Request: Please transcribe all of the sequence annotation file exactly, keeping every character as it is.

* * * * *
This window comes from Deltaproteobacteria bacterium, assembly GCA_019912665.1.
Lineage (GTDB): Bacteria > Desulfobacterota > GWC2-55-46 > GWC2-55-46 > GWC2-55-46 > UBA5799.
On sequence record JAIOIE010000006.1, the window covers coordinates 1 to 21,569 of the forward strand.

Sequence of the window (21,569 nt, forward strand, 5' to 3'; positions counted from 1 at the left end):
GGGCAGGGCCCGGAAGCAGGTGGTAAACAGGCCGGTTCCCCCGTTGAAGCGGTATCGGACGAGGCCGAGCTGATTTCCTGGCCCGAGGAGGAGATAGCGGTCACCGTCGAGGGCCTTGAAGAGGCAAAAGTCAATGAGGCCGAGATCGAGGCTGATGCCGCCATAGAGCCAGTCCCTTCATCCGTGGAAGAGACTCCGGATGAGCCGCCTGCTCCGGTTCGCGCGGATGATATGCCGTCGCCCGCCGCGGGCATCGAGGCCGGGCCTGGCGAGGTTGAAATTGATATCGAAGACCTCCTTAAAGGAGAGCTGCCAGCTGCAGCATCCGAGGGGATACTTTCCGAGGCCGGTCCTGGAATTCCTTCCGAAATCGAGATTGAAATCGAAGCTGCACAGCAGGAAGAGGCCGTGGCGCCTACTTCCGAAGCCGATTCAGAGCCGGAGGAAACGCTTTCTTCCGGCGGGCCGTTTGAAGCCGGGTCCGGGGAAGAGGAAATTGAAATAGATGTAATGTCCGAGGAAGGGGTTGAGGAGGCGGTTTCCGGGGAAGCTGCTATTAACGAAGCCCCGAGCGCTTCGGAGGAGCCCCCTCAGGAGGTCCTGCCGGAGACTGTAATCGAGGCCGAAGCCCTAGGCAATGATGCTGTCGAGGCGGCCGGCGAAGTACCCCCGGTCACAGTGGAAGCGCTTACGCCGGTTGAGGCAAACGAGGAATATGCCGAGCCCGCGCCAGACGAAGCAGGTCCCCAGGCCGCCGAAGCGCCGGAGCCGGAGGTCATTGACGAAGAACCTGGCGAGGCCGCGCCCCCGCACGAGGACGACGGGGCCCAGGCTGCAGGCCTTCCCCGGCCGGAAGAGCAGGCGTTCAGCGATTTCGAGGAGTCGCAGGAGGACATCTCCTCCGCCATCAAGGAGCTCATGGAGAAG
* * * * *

This window comes from Deltaproteobacteria bacterium, assembly GCA_019912665.1.
Lineage (GTDB): Bacteria > Desulfobacterota > GWC2-55-46 > GWC2-55-46 > GWC2-55-46 > UBA5799.
On sequence record JAIOIE010000006.1, the window covers coordinates 1 to 21,569 of the forward strand.

Sequence of the window (21,569 nt, forward strand, 5' to 3'; positions counted from 1 at the left end):
GGGCAGGGCCCGGAAGCAGGTGGTAAACAGGCCGGTTCCCCCGTTGAAGCGGTATCGGACGAGGCCGAGCTGATTTCCTGGCCCGAGGAGGAGATAGCGGTCACCGTCGAGGGCCTTGAAGAGGCAAAAGTCAATGAGGCCGAGATCGAGGCTGATGCCGCCATAGAGCCAGTCCCTTCATCCGTGGAAGAGACTCCGGATGAGCCGCCTGCTCCGGTTCGCGCGGATGATATGCCGTCGCCCGCCGCGGGCATCGAGGCCGGGCCTGGCGAGGTTGAAATTGATATCGAAGACCTCCTTAAAGGAGAGCTGCCAGCTGCAGCATCCGAGGGGATACTTTCCGAGGCCGGTCCTGGAATTCCTTCCGAAATCGAGATTGAAATCGAAGCTGCACAGCAGGAAGAGGCCGTGGCGCCTACTTCCGAAGCCGATTCAGAGCCGGAGGAAACGCTTTCTTCCGGCGGGCCGTTTGAAGCCGGGTCCGGGGAAGAGGAAATTGAAATAGATGTAATGTCCGAGGAAGGGGTTGAGGAGGCGGTTTCCGGGGAAGCTGCTATTAACGAAGCCCCGAGCGCTTCGGAGGAGCCCCCTCAGGAGGTCCTGCCGGAGACTGTAATCGAGGCCGAAGCCCTAGGCAATGATGCTGTCGAGGCGGCCGGCGAAGTACCCCCGGTCACAGTGGAAGCGCTTACGCCGGTTGAGGCAAACGAGGAATATGCCGAGCCCGCGCCAGACGAAGCAGGTCCCCAGGCCGCCGAAGCGCCGGAGCCGGAGGTCATTGACGAAGAACCTGGCGAGGCCGCGCCCCCGCACGAGGACGACGGGGCCCAGGCTGCAGGCCTTCCCCGGCCGGAAGAGCAGGCGTTCAGCGATTTCGAGGAGTCGCAGGAGGACATCTCCTCCGCCATCAAGGAGCTCATGGAGAAG